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Aliens Arrive at Symphony Hall in Chicago

City on High Alert, but Children Entranced

By: Susan Hall - 02/09/2014

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Gesture as Music
Gesture as Music
The stage of Symphony Hall, Chicago.  A space ship?
The stage of Symphony Hall, Chicago. A space ship?
Adeline Beaming from Mars
Adeline Beaming from Mars

Aliens from Planet X landed in Chicago on the stage of Symphony Hall at approximately 11 am on Saturday, February 8th. Quickly word spread that a Martian cylinder had also landed in town. Orson Welles, who nurtured his talent in the Thorne Rooms of the Art Institute, just across from Symphony Hall, announced an earlier Martian arrival.

While the city’s panicked citizens fled town through fat puffs of snowflakes falling over Michigan Drive, many young people embraced the two grown up ETs on stage. (In case you have been wondered what ETs are doing these days.) The aliens were unable to speak any earthly language, but gestured with signs.

Parents may have been terrified, but we are in a new world. Often gravity is defied. All the galaxies are embraced, entrancing young people.  Space is reflected in music, a universal message.

Music’s origins in the beating of chests and the tapping of feet could be seen not only in the aliens’ music, but throughout the Hall. No one seemed anxious to return to outer space in the space ship that hovered over the stage.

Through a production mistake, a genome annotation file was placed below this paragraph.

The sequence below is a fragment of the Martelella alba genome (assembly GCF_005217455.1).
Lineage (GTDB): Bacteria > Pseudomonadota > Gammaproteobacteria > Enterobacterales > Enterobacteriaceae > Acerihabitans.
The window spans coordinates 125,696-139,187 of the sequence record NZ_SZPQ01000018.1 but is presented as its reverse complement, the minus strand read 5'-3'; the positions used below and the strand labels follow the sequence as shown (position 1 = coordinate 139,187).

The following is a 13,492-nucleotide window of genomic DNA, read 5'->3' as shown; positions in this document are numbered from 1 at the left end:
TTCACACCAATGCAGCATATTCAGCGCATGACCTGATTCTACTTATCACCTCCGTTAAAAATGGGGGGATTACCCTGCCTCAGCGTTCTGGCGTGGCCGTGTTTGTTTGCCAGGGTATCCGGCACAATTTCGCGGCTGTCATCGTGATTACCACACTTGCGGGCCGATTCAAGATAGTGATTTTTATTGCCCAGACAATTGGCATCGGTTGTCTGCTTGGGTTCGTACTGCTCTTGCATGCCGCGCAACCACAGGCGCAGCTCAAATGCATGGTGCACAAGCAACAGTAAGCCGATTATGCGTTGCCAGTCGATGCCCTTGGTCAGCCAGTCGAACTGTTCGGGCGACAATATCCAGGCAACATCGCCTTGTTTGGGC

The engaging conductor Cristian Macelaru and Symphony orchestra members introduced music as we conventionally understand it to the aliens on stage and to the audience.  Planet X Aliens created their own form of music. Both orchestra and aliens made their case with charm.

The program was punctuated by the thrilling prospect of an other earthly venture. Yet it was grounded in America and the music of the New World. Only Dvorak was missing. But he is for another time and space.

Young concertgoers, embracing the aliens while the outside world fled, were entertained by Aaron Copeland’s “Tis a Gift to be Simple” and his rousing hoedown from Rodeo. Children popped up from their seats and beat rhythms with their booted feet, leaping into the other worlds that the Chicago Symphony holds in store for them.  They joined the aliens' swooping arms signifying “Go,” and the clapping alien hands which indicate “Concert."  They came to understand also the thrill of the tuba’s mysterious growl and the lambskin covered mallets muffling the drum beats.

Morton Gould incorporated jazz in his Symphonette No. 2 and Symphony Hall swung to the rhythms. Leroy Anderson’s Typewriter Song has always had to be played on drum, because only aliens could type fast enough. They did, on their R2D2 keyboard.

When the aliens time on stage was up, the musical ET himself arrived. John Williams, who composed the score for the film, had wanted to be a pianist when we was growing up. He was afraid of performing and became a composer instead.

If you are young and considering how to join the music world, think about the wisdom of Joyce Idema, longtime CSO member: “We need listeners!”

The space ship reappeared and the aliens, responding to ET’s simple call for home, left for their Planet X. My companion Adeline could not resist the prospect of the music on Planet X and left with them. She has already beamed back some tweets and twitters that the CSO audience will not be able to resist. Teaching children the irresistible magic of music early on is the best way to ensure a civilized future. Aliens are always welcome.

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